There are lots of patents out there claiming basic Internet functionalities or business practices, but some of them just hit a nerve. That's what happened with the so-called "podcasting patent," a patent on "episodic content" owned by a company called Personal Audio LLC.
That company says that inventor Jim Logan's cassettes-by-mail business, which flopped in 1998, entitles him to a payment from every modern podcaster. Logan also has a patent on organizing playlists that he has used to sue MP3 makers including Samsung, which recently paid an undisclosed amount.
Personal Audio's cash demands against podcasters big and small. The company sued CBS, NBC, Fox, and the HowStuffWorks podcast and threatened others. That led the Electronic Frontier Foundation to denounce the patent earlier this year. If it could raise $30,000, EFF promised to file a petition attacking the patent at the US Patent and Trademark Office.
"Personal Audio is not the true inventor of this technology and should not be demanding a payout from today's podcasters," said EFF lawyer Daniel Nazer. "If you look into the history of podcasting, you won't see anything about Personal Audio."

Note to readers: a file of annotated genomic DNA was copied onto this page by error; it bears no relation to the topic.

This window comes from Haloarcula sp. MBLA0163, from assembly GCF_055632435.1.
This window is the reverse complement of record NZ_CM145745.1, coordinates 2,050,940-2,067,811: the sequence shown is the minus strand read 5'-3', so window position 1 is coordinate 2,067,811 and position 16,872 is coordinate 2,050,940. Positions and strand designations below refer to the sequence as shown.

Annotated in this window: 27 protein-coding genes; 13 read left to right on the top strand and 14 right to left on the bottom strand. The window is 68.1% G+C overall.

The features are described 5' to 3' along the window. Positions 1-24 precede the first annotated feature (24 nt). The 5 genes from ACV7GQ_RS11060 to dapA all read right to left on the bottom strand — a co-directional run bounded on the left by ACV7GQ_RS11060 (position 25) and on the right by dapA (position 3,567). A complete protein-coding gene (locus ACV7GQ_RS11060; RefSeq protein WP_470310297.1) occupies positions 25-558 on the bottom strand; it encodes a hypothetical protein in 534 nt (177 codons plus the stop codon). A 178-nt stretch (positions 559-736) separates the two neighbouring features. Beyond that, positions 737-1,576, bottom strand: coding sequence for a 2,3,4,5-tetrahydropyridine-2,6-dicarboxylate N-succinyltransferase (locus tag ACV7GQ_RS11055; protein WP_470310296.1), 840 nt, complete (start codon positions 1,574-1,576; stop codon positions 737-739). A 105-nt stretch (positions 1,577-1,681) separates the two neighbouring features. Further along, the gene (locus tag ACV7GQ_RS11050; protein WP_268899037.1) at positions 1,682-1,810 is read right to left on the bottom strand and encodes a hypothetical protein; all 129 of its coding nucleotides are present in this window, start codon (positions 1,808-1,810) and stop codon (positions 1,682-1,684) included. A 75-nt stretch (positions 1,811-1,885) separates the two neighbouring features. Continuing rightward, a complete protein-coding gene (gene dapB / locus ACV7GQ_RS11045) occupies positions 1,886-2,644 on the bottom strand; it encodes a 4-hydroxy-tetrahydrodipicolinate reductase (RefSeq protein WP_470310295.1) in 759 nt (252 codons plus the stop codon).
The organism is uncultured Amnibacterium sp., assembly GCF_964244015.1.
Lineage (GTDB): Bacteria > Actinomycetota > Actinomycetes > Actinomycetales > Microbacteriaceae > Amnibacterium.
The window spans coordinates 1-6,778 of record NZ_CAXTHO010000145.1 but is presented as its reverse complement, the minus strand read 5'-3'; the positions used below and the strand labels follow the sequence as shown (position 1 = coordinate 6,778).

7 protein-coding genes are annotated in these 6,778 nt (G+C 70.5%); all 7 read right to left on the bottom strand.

The EFF petition cites an early Internet radio show by Carl Malamud called "Geek of the Week," as well as online broadcasts by CNN and the Canadian Broadcasting Corporation (CBC), as three examples of "episodic content" that came before Personal Audio's priority date of 1996.
Malamud's "Geek of the Week" Internet radio shows were distributed back in 1993 and written about in The New York Times, The Wall Street Journal, and The Washington Post, EFF notes in its petition. That should put to rest Personal Audio's audacious claim that it “invented what is now commonly called podcasting back in 1996."
Personal Audio also claims the novelty of its invention comes from use of a "compilation file" at a particular URL that is updated when new content is available. But the EFF petition describes how a similar process was used by predecessor online services at CNN and elsewhere.